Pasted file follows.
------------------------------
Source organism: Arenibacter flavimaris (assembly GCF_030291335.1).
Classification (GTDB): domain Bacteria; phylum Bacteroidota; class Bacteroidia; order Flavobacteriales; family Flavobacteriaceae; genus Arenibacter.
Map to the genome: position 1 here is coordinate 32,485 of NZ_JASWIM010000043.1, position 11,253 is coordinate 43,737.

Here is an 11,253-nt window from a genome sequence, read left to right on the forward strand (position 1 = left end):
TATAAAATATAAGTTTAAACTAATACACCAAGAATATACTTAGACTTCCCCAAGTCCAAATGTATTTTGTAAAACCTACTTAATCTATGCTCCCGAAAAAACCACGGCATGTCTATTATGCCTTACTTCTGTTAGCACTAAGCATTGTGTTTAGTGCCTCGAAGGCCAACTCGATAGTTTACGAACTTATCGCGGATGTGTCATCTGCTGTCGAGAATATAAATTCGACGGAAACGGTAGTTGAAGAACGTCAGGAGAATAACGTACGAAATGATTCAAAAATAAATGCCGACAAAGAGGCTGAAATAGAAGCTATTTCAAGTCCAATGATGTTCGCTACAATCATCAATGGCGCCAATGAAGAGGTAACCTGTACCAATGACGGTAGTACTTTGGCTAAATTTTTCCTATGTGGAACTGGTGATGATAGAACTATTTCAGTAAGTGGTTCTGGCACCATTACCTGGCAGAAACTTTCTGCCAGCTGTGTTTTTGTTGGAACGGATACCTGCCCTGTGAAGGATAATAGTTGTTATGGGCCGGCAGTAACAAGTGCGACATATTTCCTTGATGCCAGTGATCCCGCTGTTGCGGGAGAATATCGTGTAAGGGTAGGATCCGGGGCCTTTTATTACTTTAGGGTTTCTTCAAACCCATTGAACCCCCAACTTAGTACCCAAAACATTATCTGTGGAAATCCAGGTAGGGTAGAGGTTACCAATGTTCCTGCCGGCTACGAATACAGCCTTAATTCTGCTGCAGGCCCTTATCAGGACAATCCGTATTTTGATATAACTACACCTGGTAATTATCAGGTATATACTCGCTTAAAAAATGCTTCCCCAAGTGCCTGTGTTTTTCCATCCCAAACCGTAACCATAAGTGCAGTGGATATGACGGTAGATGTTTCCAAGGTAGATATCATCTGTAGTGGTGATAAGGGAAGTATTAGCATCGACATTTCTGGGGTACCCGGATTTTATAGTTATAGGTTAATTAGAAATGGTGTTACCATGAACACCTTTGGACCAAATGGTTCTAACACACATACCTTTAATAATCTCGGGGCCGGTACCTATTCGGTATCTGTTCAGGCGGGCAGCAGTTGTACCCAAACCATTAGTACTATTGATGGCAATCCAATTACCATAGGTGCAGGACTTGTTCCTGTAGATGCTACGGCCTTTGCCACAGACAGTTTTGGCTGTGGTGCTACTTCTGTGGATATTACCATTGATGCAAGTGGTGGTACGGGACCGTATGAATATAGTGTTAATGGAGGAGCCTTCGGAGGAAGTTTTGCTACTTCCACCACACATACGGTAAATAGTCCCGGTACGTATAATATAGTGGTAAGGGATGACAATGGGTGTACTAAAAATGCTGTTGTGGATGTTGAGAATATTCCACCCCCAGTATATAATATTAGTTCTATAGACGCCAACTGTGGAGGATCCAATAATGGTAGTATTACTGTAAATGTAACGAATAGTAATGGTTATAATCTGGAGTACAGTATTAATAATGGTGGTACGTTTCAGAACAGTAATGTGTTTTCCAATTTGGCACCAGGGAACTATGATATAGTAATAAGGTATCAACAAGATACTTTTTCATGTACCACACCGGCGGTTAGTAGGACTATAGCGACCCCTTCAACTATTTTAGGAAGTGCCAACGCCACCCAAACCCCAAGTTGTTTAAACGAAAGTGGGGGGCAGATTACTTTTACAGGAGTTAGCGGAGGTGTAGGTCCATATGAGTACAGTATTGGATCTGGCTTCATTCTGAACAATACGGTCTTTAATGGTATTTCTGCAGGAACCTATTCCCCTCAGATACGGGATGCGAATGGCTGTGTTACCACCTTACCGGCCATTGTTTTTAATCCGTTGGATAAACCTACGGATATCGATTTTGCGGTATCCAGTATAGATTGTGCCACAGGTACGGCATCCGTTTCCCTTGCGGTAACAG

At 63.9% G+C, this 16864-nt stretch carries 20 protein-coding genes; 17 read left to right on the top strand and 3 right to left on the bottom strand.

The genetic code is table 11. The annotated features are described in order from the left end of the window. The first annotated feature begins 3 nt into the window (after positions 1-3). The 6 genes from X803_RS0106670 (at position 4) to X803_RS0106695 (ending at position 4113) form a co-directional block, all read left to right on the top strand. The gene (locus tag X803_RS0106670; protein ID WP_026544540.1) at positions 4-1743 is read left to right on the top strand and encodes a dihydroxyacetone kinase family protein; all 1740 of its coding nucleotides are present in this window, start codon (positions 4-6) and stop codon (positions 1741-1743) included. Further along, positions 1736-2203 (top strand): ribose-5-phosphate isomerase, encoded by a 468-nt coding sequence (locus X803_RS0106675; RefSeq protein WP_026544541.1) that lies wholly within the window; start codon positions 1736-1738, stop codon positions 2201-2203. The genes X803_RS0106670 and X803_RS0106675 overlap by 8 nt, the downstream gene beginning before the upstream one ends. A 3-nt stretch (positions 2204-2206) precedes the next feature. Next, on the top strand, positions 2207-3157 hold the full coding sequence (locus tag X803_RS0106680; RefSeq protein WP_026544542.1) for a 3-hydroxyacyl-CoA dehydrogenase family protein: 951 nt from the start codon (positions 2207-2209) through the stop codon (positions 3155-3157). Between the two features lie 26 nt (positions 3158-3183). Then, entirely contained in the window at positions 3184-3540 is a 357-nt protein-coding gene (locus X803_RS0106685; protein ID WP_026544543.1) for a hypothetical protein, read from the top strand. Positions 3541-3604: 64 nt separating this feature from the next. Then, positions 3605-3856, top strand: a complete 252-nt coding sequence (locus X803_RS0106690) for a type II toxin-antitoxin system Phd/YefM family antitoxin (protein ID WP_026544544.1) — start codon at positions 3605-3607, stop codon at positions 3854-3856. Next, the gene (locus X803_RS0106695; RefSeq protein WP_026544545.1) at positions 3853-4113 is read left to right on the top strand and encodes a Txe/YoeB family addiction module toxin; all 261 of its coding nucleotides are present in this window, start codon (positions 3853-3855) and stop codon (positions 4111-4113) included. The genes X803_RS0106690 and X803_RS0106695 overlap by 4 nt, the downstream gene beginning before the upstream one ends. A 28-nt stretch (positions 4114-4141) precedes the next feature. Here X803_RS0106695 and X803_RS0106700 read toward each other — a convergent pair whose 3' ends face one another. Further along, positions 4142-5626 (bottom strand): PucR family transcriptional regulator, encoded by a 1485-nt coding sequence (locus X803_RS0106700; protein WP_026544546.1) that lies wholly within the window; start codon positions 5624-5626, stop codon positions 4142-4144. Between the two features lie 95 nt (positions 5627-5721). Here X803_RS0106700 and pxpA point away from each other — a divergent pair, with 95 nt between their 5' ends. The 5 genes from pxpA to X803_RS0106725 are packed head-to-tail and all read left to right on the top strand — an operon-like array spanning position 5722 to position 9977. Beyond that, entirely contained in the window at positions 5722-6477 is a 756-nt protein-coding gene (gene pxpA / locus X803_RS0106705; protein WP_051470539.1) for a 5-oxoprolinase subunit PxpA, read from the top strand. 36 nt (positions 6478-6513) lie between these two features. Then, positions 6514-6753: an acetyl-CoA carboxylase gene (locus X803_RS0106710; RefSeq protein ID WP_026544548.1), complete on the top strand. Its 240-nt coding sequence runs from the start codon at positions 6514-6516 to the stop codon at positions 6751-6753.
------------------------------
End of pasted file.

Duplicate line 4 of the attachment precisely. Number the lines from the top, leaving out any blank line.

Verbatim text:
Here is an 11,253-nt window from a genome sequence, read left to right on the forward strand (position 1 = left end):